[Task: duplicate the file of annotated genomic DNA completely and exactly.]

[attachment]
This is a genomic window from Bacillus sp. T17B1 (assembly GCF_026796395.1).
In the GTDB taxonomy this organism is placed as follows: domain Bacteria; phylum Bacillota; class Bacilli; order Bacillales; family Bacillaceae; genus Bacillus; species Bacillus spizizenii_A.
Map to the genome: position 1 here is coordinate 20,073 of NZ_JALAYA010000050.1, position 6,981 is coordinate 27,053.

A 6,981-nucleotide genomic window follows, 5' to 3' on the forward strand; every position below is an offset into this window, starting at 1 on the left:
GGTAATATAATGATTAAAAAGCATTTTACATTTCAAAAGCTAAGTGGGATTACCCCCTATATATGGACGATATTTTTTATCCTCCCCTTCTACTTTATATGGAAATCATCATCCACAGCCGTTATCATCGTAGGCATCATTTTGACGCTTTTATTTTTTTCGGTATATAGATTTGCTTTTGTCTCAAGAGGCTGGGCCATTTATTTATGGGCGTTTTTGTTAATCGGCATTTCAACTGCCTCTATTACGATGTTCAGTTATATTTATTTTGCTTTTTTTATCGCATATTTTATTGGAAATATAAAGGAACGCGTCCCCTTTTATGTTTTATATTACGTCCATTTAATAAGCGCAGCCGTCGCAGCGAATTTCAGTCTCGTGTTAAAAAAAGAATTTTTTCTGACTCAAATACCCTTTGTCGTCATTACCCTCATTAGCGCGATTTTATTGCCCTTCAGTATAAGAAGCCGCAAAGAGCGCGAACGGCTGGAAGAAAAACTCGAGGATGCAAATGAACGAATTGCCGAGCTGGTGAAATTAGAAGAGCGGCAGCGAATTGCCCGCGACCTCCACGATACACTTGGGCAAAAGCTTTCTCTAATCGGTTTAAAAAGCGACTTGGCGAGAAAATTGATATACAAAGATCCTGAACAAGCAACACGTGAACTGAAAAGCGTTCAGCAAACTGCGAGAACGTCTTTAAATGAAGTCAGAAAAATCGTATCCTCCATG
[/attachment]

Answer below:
This is a genomic window from Bacillus sp. T17B1 (assembly GCF_026796395.1).
In the GTDB taxonomy this organism is placed as follows: domain Bacteria; phylum Bacillota; class Bacilli; order Bacillales; family Bacillaceae; genus Bacillus; species Bacillus spizizenii_A.
Map to the genome: position 1 here is coordinate 20,073 of NZ_JALAYA010000050.1, position 6,981 is coordinate 27,053.

A 6,981-nucleotide genomic window follows, 5' to 3' on the forward strand; every position below is an offset into this window, starting at 1 on the left:
GGTAATATAATGATTAAAAAGCATTTTACATTTCAAAAGCTAAGTGGGATTACCCCCTATATATGGACGATATTTTTTATCCTCCCCTTCTACTTTATATGGAAATCATCATCCACAGCCGTTATCATCGTAGGCATCATTTTGACGCTTTTATTTTTTTCGGTATATAGATTTGCTTTTGTCTCAAGAGGCTGGGCCATTTATTTATGGGCGTTTTTGTTAATCGGCATTTCAACTGCCTCTATTACGATGTTCAGTTATATTTATTTTGCTTTTTTTATCGCATATTTTATTGGAAATATAAAGGAACGCGTCCCCTTTTATGTTTTATATTACGTCCATTTAATAAGCGCAGCCGTCGCAGCGAATTTCAGTCTCGTGTTAAAAAAAGAATTTTTTCTGACTCAAATACCCTTTGTCGTCATTACCCTCATTAGCGCGATTTTATTGCCCTTCAGTATAAGAAGCCGCAAAGAGCGCGAACGGCTGGAAGAAAAACTCGAGGATGCAAATGAACGAATTGCCGAGCTGGTGAAATTAGAAGAGCGGCAGCGAATTGCCCGCGACCTCCACGATACACTTGGGCAAAAGCTTTCTCTAATCGGTTTAAAAAGCGACTTGGCGAGAAAATTGATATACAAAGATCCTGAACAAGCAACACGTGAACTGAAAAGCGTTCAGCAAACTGCGAGAACGTCTTTAAATGAAGTCAGAAAAATCGTATCCTCCATG